Saturday, January 10, 2015

Revisiting the Newseum's First Amendment exhibits after the recent serious "real world" challenges (violence in France, threats to Sony)


Today, late in the afternoon, after visiting the NBC4 Health Expo, I stopped at the Newseum, near the Archives Metro Stop (Green Line) to renew my membership, having missed the demonstrations in the cold Wednesday night there in support of Charlie Hebdo, slain (with up to 15 others) in France by Islamic extremists this week.
  

I did visit the small addition to the Civil Rights exhibit to see the posters from the Ferguson, MO protest (only item was from Missouri, but hopefully the Newseum will add a lot of other material on this soon), and then went and reviewed the First Amendment exhibit on the same level.
  
The First Amendment has separate provisions for Freedom of Speech, Freedom of the Press, Freedom of Assembly, and Freedom to Petition.  They are not exactly the same things.  A court ruling favorable to one of them doesn’t always guarantee a similar ruling on the others, although it may influence it. It's interesting that the government has been willing to pass sedition laws when it sees fit, despite the First Amendment;  in World War I, criticizing the military draft was seen as an unacceptable threat to national security, precisely over the irony that Woodrow Wilson (a Democrat) needed the power to force young males to sacrifice themselves.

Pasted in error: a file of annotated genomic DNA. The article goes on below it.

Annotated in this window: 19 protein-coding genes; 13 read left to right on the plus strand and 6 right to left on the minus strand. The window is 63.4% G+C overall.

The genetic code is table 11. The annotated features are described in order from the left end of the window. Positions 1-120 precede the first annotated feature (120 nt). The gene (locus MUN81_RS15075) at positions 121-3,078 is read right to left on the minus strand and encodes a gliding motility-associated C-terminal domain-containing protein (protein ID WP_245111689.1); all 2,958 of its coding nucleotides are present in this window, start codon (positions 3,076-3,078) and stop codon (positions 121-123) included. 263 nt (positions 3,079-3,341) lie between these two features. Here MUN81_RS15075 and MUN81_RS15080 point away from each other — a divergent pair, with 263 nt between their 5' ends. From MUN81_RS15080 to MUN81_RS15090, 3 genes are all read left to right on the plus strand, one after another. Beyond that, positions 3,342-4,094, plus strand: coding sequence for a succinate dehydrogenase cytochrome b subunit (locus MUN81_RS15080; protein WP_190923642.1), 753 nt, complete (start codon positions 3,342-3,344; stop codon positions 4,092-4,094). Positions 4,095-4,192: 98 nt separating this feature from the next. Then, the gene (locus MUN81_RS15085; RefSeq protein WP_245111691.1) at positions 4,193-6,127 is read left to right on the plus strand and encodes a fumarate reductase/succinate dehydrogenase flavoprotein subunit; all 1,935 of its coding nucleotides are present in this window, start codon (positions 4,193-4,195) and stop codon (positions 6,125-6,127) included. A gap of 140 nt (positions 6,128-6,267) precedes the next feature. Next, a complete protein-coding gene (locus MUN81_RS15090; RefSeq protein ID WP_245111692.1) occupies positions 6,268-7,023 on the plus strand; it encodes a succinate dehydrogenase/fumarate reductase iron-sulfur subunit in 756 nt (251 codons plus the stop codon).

The exhibit has panels on “modern issues” for each one of these.  The main modern setting for “freedom of speech” is, of course, the Internet (cyber-freedom). 
  

For Freedom of the Press, there was a panel examining the question as to whether amateur bloggers have the same protections as the formal press.  The courts have generally been favorable to this notion (as with the COPA case), although maybe less so in the area of shielding journalists from disclosing sources. 
  

There was also a panel regarding a blogger who was sued by Apple for disclosing trade secrets.  The big case involved “Think Secrets” run by Nick Ciarelli, Wired story of the resolution here (the blogger lost and had to shut down his site). There is a useful presentation on the problem here. (Section 230 was mentioned in the litigation.) 


The resolve to defend “freedom of the press” in the wake of the attacks in France seems strong, but most media outlets will not publish the “cartoons”.  One could say that, with respect to Islam, the cartoons present a similar degree of offense to the “n” and “f” words in western culture.  More disturbing is the question of whether social media and amateur blogging could be construed as endangering the public.  “Social media” and public blogs are not the same thing – the latter is more “true publishing” for its own sake, and these can have different impacts. Blogs have sometimes been a tool for radicalization and providing instructions, just as social media can provide a tool for “recruiting” and both could allow steganography (a point often made right after 9/11 but quickly forgotten).  I’m reading the rather naysaying book “The Internet Is Not the Answer” by “Andrew Keen”.  I’ll review it soon (I had reviewed “The Cult of the Amateur” on June 26, 2007).  So far, he’s mainly talking about job loss, but he does consider Internet fame an unearned, false reward that might not hold up forever as a fundamental right if others are really put in jeopardy, however indirectly. 


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